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Meridian seeks consent for Manawatu wind farm

Meridian Energy seeks consent for Manawatu wind farm

State-owned electricity generator and retailer Meridian Energy is seeking resource consent to develop a wind farm on the north side of the Manawatu Gorge.

The proposed wind farm, called Te Apiti (after the Manawatu Gorge), will be located on 1150 hectares of farm land beside Saddle Road between Ashhurst and Woodville.

Te Apiti is expected to have 55 wind turbines with a total capacity of between 82.5 and 96.25 megawatts (MW). It would be the country’s most productive wind farm, generating enough electricity for 32,300 homes.

Meridian Chief Executive Dr Keith Turner says wind power development is critical for the security of New Zealand’s energy supply.

“New Zealand’s economy depends on a reliable power supply and wind farms will have a key role in providing that reliability. With declining gas reserves and the risk of dry winters, we see development of Te Apiti as a small but significant step in meeting future electricity demand,” he said.

The environmental benefits of wind farms are another important factor, as they generate electricity without producing greenhouse gases.

Generating Assets Waitaki River system

The Upper Waitaki system begins at Lake Tekapo, a storage lake with about 800 GWh of storage capacity, which represents about 22 percent of the country’s hydro storage.

Water passes through the Tekapo A power station and is diverted by a purpose-built hydro canal to Tekapo B station on the shores of Lake Pukaki.

Lake Pukaki has some 1600 GWh of storage capacity – about 44 percent of New Zealand’s total. Water is drawn by canal from both Lakes Pukaki and Ohau to supply Ohau A , B and C power stations, before being discharged into Lake Benmore.

After passing through the Benmore power station, the water flows down the Waitaki River through the Aviemore and Waitaki stations.

Manapouri/Te Anau system

The combined storage of Lakes Te Anau and Manapouri is 380 GWh. The Manapouri power station lies 178m underground on the western shore of Lake Manapouri, and is accessed via a 2km road tunnel.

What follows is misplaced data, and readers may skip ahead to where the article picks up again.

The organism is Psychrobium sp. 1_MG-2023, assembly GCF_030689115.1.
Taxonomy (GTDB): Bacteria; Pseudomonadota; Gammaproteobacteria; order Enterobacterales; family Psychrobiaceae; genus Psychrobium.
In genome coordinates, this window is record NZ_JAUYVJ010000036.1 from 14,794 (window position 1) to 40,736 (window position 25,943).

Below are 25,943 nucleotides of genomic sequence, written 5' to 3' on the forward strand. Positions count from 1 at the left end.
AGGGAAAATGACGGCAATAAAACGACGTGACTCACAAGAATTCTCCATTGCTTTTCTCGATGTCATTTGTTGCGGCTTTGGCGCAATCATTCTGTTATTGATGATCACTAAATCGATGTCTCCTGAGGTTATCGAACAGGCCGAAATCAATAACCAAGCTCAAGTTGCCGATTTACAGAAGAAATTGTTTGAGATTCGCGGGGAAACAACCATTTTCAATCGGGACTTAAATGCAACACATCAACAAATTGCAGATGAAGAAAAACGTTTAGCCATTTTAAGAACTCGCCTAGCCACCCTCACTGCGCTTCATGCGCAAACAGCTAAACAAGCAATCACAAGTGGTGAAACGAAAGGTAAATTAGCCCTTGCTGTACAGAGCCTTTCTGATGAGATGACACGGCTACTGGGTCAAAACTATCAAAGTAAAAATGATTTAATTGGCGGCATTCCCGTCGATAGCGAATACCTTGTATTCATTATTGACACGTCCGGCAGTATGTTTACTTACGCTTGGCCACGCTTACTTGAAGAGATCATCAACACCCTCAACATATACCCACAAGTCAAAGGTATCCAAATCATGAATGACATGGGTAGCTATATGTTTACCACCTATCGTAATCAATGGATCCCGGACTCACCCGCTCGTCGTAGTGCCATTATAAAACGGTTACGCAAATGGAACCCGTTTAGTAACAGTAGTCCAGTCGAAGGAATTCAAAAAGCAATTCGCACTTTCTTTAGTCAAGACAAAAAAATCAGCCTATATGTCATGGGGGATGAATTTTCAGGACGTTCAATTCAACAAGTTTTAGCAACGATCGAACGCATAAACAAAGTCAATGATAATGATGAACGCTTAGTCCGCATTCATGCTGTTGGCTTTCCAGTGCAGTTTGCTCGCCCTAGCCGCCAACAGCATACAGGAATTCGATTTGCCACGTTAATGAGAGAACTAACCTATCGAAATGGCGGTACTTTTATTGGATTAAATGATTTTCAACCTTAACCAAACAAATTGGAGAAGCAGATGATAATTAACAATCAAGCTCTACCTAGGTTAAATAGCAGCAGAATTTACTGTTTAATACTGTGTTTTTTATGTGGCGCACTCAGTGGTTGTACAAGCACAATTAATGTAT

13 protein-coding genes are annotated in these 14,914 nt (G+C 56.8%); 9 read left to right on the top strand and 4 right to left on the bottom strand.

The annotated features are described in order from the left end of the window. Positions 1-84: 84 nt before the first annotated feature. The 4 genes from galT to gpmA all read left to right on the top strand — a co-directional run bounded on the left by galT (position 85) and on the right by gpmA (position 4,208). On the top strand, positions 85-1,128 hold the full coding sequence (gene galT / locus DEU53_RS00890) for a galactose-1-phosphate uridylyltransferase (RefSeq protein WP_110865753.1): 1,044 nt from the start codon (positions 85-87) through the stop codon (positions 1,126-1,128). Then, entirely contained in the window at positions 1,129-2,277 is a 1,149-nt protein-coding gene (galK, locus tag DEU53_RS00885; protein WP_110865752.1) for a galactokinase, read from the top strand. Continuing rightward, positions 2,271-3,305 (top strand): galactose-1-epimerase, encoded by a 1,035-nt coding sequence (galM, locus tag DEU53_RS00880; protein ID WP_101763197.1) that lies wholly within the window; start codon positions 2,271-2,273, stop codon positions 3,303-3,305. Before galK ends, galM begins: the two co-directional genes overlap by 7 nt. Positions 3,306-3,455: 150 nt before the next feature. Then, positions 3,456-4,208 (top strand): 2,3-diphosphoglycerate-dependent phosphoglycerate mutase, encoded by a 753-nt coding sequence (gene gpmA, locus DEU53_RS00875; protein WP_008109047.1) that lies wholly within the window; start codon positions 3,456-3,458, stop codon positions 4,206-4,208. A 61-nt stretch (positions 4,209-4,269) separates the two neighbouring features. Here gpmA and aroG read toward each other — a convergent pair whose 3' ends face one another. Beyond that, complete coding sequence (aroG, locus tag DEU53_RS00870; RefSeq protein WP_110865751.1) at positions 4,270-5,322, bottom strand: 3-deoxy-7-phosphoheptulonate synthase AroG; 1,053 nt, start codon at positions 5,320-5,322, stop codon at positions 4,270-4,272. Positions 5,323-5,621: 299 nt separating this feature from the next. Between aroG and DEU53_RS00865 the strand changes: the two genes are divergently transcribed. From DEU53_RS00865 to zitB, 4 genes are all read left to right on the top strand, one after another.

After passing through the station the water flows into Doubtful Sound via two 10km-long tailrace tunnels.

All of the stations are designed to be remote controlled from a control centre at Twizel.


Meridian Energy Australia Ltd owns the Southern Hydro power stations in Victoria.

The ten stations have a total generating capacity of 540MW, with about 940 GWh of output.

The company also owns hydro generation facilities at five small dams in New South Wales and Victoria, generating a total of 62 MW.

Te Apiti will help meet New Zealand’s commitment to reducing these emissions under the Kyoto Protocol.

Dr Turner says studies show it to be an excellent location for a wind farm, with estimated annual production time during the year of 45%; well above the world average of 23% for wind farms.

“There are also many other sites around New Zealand suitable for wind farms. Te Apiti is the first of what is likely to be several such proposals by Meridian Energy.”

While Meridian is yet to select a turbine manufacturer, the project will be using megawatt-class machines.

Part of the Te Apiti site already has resource consent for 20 wind turbines. Meridian will apply to the Tararua District Council and (the Manawatu Wanganui Regional Council) for resource consent to develop the rest of the site.

“We will undertake full consultation with local residents and other interested parties so that they have an opportunity to put forward their views. Their input is welcome and will help us make the right decisions,” he said.

Dr Turner says if resource consents are granted this year, construction could begin in early 2004, with the first turbine producing power in late 2004. Full production capacity would be achieved by early 2005.

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